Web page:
Materials and methods

Mice and study groups

Our study was approved by the Bavarian State authorities (Regierung von Unterfranken, # 54/12). Animal use and care was in accordance with institutional guidelines. Mice were held in the animal facilities of the Department of Neurology, University of Würzburg, Germany. They were fed standard chow (commercially prepared complete diet) and had food and water access ad libitum.

We used 95 GLA KO mice (45 male, 50 female) of mixed genetic background (C57BL6 and SVJ129) carrying a targeted disruption of the α-galactosidase A gene (GLA) as previously described (Ohshima et al., 1997). Additionally, 96 WT littermate mice (45 male, 51 female) were assessed. To ensure that our KO and WT mice have an identical genetic background, we first crossed GLA KO mice with C57BL6/N mice to generate heterozygous off-springs. These heterozygous mice were then cross-bred with each other to obtain homozygous female and male GLA KO and WT mice. In the further course of breeding, we mated these two homozygous lines only with genetically matching mice (KO x KO, WT x WT) of the respective strain. Thus, we generated two mouse strains (homozygous GLA KO and WT) with an identical genetic background. To maintain the purity of these strains, we performed genotype analysis on every single mouse born in our animal facility. For genotyping, we used the Kapa2G fast PCR Kit (Kapa Biosystems, Wilmington, USA) and the following primers: oIMR5947, AGGTCCACAGCAAAGGATTG; oIMR5948, GCAAGTTGCCCTCTGACTTC; oIMR7415, GCCAGAGGCCACTTGTGTAG. Since FD shows age-dependent progression, we investigated young (3 months) and old (≥12 months) mice; old mice reached an age of up to 24 months. Animals were not stratified for sex, since in GLA KO mice α-GAL knockout results in a complete loss of enzyme activity in both sexes (i.e. homozygous female mice, hemizygous male mice) with similar pain behavior in contrast to human patients (Lakomá et al., 2014; Lakomá et al., 2016; Rodrigues et al., 2009; Üçeyler et al., 2016).

Tissue collection

Mice were sacrificed in deep isoflurane anesthesia (CP-Pharma, Burgdorf, Germany) and lumbar L3 and L5 DRG were dissected for quantitative real-time PCR. Tissue was obtained in the naïve state and was flash-frozen in liquid nitrogen for storage at −80°C before further processing. L4 DRG were collected for immunohistochemistry (see below) and were embedded in optimal cutting temperature medium (TissueTek, Sakura Finetek, Staufen, Germany); ganglia were stored at −80°C before further processing. For neuronal cell cultures, ten to twelve DRG pairs were dissected within 30 min after mice were sacrificed. Skin of footpads was dissected and incubated in 4% paraformaldehyde (PFA, Merck Millipore, cat# 1.04005, Billerica, Massachusetts, USA) for three hours. After washing three times with phosphate buffer, skin samples were incubated in 10% sucrose at 4°C, were embedded in optimal cutting temperature medium, and stored at −80°C before further processing.

Immunohistochemistry

Right L4 DRG of young and old GLA KO and WT mice were collected in 4% PFA (Merck Millipore, cat# 1.04005; Billerica, Massachusetts, USA) in 2% glutaraldehyde (25% stock solution, Serva, cat# 23115, Heidelberg, Germany). Briefly, tissue was postfixed with 2% osmiumtetraoxid (Chempur, cat# 006051, Karlsruhe, Germany) and dehydrated with an ascending aceton row (Sigma-Aldrich, cat# 15364-56-4, Taufkirchen, Germany). After embedding in plastic, 0.5 µm semithin sections were prepared using an ultramicrotome (Leica EM UC7, Leica Microsystems, Wetzlar, Germany) and were stained with toluidine blue for light microscopy (Axiophot two microscope, Zeiss, Oberkochen, Germany).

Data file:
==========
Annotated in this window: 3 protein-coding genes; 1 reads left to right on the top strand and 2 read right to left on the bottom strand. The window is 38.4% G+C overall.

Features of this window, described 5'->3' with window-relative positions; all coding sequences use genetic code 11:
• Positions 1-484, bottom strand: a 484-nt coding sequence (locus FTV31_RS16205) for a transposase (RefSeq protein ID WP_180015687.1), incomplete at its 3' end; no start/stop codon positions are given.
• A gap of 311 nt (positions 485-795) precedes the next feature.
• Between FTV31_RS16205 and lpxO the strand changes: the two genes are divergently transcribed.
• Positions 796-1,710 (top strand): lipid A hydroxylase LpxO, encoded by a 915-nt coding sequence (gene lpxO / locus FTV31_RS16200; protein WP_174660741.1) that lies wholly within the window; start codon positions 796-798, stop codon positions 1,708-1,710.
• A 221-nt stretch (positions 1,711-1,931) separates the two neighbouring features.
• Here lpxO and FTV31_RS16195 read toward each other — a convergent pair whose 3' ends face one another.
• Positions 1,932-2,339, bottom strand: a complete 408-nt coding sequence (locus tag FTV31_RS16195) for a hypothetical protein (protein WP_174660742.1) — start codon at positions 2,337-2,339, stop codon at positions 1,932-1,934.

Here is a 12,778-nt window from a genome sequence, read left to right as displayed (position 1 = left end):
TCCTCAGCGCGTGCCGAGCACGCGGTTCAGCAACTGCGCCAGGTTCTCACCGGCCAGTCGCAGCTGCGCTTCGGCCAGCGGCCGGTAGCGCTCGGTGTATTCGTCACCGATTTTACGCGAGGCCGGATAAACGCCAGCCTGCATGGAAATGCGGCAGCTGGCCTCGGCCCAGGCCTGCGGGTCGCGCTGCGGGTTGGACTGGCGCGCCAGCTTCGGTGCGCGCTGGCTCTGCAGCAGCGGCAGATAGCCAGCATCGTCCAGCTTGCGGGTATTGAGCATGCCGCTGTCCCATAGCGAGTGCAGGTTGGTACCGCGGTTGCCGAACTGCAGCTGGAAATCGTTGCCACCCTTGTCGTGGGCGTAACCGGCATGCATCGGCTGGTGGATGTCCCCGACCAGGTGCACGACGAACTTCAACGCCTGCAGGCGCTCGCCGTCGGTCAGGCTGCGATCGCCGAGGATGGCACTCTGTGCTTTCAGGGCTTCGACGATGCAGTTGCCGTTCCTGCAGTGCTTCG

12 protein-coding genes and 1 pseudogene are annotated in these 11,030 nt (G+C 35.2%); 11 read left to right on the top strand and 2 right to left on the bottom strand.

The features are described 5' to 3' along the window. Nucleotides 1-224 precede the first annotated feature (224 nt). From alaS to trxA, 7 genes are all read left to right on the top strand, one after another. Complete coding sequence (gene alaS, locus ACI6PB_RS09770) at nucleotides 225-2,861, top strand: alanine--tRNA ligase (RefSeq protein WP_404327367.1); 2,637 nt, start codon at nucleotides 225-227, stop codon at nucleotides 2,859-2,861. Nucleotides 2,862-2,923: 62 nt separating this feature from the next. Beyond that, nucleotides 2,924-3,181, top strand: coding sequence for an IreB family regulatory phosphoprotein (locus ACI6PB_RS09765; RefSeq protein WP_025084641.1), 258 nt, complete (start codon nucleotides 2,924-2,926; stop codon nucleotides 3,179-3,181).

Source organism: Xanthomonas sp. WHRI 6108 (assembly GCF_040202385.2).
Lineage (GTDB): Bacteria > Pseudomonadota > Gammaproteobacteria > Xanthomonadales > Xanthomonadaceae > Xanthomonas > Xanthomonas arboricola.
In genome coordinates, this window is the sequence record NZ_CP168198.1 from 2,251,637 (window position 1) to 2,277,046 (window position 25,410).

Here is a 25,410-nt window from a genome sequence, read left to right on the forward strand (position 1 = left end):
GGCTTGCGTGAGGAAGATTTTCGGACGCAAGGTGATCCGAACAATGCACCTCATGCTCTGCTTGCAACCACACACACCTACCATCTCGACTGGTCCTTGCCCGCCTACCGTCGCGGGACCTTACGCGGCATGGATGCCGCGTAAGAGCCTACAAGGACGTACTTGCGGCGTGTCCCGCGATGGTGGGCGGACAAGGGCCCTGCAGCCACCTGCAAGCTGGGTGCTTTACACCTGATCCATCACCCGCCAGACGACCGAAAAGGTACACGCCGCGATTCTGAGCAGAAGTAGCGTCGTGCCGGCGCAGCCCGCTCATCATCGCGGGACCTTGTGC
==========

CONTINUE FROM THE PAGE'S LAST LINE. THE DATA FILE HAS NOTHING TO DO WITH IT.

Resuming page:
Ten-µm DRG and sciatic cryosections were prepared with a cryostat (Leica, Bensheim, Germany). We performed hematoxylin-eosin staining. Briefly, DRG cryosections were incubated in hematoxylin (Sigma-Aldrich, cat# H3136, Taufkirchen, Germany) for 10 min and 25 s with 1% eosin (Sigma-Aldrich, cat# 23251, Taufkirchen, Germany). Afterwards, cryosections were dehydrated with an ascending ethanol row. To quantify cell size, neurons were surrounded using Fiji software (ImageJ 1.50 g, Wayne Rasband, National Institute of Health, USA) (Schindelin et al., 2012) and perimeter was calculated. For immunofluorescence, antibodies against TRPV1 (goat, 1:500, Santa Cruz, cat# SC-12498; Santa Cruz, California, USA), and HCN2 (rabbit, 1:200, Alomone Labs, cat# APC-030; Jerusalem, Israel) were used. Five different Nav1.7 polyclonal antibodies were tested (anti-rabbit, Alomone Labs: cat# ASC-008; anti- rabbit, cat# ASC-027; anti-guinea pig, cat# AGP-057, Jerusalem, Israel; anti-mouse, Abcam, cat# ab85015, Cambridge, UK; rabbit anti-Nav1.7: Y083, generated from rat a.a. sequence 514–532, Center for Neuroscience and Regeneration Research, Yale Medical School and Veterans Affairs Hospital, West Haven, Connecticut, USA). Additionally, antibodies against β-(ΙΙΙ)-tubulin (chicken, 1:500, Abcam, cat# ab41489, Cambridge, UK), BiP (rabbit, 1:5000, Abcam, cat# ab21685, Cambridge, UK) and CD77 (i.e. Gb3, rat, 1:250, Bio-Rad, cat# MCA579; Hercules, California, USA) were used to document endoplasmic stress responses under pathophysiological conditions (Lee, 2005). We used goat anti-rabbit IgG, rabbit anti-goat IgG and goat anti-chicken IgG labelled with cyanine 3.18 fluorescent probe (1:50, Amersham; Piscataway, New Jersey, USA) and Alexa Fluor 488 anti-rat IgM (1:300; Jackson Laboratory; Bar Habor, Maine, USA) as secondary antibodies. Negative controls were prepared by omitting the primary antibody. Photomicrographs were assessed manually (Axiophot two microscope, Zeiss, Oberkochen, Germany) using Spot Advanced Software (Windows Version 5.2, Diagnostic Instruments, Inc, Sterling Heights, USA). For quantification of ion channel positive cells, the total number of neurons per DRG sections (three sections per mouse) were counted with Fiji software (ImageJ 1.50 g, Wayne Rasband, National Institute of Health, USA) (Schindelin et al., 2012) and the percentage of immunoreactive neurons relative to the total number of neurons with a clear nucleus was calculated by an observer blinded to the genotype. Additionally, diameter of TRPV1 positive neurons were measured with Fiji software (ImageJ 1.50 g, Wayne Rasband, National Institute of Health, USA) (Schindelin et al., 2012) and neurons were categorized into small (<25 µm) and large (>25 µm) neurons.